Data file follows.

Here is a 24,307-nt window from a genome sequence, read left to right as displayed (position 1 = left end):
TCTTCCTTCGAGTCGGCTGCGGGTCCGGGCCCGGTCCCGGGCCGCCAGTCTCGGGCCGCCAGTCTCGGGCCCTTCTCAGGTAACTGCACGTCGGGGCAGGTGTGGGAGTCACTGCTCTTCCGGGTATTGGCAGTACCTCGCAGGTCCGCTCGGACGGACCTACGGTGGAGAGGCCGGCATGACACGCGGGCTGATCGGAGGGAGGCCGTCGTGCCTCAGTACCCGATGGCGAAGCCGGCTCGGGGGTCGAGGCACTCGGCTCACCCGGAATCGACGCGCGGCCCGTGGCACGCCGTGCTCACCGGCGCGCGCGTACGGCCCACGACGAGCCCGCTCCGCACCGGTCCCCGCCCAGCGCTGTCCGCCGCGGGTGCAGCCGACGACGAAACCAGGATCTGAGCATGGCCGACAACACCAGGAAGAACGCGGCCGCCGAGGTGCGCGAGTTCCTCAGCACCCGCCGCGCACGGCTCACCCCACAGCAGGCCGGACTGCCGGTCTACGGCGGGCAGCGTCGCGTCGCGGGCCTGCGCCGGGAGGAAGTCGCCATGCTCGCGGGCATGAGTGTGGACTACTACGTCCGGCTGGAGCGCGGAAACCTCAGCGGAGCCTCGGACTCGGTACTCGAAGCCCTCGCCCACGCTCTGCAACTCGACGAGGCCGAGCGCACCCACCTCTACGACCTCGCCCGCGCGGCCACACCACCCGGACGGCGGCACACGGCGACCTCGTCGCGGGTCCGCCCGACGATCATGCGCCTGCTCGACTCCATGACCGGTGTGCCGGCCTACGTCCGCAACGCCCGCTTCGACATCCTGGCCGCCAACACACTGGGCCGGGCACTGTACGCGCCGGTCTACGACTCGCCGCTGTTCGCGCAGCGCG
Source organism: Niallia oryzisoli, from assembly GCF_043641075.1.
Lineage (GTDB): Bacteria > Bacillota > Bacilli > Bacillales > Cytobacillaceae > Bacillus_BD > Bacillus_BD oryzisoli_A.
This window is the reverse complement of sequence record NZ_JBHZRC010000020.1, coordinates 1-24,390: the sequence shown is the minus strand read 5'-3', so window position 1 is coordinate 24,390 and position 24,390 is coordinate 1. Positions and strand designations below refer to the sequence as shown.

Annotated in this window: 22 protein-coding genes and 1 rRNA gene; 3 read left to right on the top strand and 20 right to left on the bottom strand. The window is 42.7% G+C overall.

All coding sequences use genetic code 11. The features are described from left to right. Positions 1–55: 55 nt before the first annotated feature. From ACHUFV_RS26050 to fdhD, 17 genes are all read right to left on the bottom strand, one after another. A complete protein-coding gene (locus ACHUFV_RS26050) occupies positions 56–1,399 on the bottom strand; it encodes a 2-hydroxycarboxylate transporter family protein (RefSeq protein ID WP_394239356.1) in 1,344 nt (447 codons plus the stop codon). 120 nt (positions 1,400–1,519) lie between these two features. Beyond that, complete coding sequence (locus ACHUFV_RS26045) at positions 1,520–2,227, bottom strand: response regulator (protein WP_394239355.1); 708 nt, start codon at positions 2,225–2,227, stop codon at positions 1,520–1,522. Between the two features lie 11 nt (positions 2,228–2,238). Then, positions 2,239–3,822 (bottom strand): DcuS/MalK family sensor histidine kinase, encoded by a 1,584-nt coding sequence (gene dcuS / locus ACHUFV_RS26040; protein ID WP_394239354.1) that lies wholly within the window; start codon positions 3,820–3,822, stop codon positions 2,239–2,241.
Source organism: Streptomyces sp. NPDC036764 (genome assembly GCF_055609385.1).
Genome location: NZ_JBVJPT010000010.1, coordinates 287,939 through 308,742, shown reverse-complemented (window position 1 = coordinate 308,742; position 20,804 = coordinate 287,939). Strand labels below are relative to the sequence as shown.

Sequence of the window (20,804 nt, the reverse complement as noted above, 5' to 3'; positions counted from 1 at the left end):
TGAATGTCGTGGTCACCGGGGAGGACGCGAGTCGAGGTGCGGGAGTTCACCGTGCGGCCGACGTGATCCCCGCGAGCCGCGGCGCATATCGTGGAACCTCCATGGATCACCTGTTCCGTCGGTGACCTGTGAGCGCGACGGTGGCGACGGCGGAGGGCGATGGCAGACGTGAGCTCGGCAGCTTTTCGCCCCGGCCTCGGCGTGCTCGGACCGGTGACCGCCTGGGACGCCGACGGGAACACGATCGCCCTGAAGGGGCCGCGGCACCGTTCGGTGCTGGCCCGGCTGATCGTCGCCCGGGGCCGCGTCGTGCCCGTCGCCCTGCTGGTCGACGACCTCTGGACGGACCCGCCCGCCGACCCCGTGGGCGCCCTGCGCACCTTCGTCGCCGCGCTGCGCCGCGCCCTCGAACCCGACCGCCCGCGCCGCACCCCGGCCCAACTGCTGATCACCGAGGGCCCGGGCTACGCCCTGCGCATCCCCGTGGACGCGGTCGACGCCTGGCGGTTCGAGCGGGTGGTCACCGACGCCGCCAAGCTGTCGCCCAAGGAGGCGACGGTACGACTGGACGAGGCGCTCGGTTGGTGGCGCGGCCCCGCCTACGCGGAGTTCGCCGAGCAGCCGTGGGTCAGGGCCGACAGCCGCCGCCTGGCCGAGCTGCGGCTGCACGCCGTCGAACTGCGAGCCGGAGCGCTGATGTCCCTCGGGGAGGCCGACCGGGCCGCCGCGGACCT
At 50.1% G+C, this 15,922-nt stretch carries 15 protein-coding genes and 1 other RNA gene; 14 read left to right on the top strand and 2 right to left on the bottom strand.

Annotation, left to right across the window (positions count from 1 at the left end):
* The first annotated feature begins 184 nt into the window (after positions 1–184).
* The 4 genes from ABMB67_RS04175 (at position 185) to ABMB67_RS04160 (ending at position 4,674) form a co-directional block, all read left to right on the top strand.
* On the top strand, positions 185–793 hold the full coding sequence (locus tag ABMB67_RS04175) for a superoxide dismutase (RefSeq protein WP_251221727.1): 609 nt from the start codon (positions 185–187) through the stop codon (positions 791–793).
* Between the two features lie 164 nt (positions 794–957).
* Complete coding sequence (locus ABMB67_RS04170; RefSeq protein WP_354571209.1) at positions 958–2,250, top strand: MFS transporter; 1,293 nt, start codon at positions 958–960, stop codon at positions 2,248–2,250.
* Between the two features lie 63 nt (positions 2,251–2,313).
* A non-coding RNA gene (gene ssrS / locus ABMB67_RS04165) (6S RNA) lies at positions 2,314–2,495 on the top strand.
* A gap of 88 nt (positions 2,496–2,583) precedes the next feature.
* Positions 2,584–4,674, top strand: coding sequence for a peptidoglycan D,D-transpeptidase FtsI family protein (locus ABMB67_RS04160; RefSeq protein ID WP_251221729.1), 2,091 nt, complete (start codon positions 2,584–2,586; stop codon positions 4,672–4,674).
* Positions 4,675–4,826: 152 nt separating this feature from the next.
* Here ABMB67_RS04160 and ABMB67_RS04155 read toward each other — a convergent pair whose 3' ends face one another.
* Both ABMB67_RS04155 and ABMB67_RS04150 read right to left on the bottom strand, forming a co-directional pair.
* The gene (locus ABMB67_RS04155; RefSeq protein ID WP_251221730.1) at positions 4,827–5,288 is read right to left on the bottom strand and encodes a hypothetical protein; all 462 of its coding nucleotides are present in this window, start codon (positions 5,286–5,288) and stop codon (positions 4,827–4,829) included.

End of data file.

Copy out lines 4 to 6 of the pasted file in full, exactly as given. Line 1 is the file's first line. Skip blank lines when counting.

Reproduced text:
Lineage (GTDB): Bacteria > Bacillota > Bacilli > Bacillales > Cytobacillaceae > Bacillus_BD > Bacillus_BD oryzisoli_A.
This window is the reverse complement of sequence record NZ_JBHZRC010000020.1, coordinates 1-24,390: the sequence shown is the minus strand read 5'-3', so window position 1 is coordinate 24,390 and position 24,390 is coordinate 1. Positions and strand designations below refer to the sequence as shown.

Annotated in this window: 22 protein-coding genes and 1 rRNA gene; 3 read left to right on the top strand and 20 right to left on the bottom strand. The window is 42.7% G+C overall.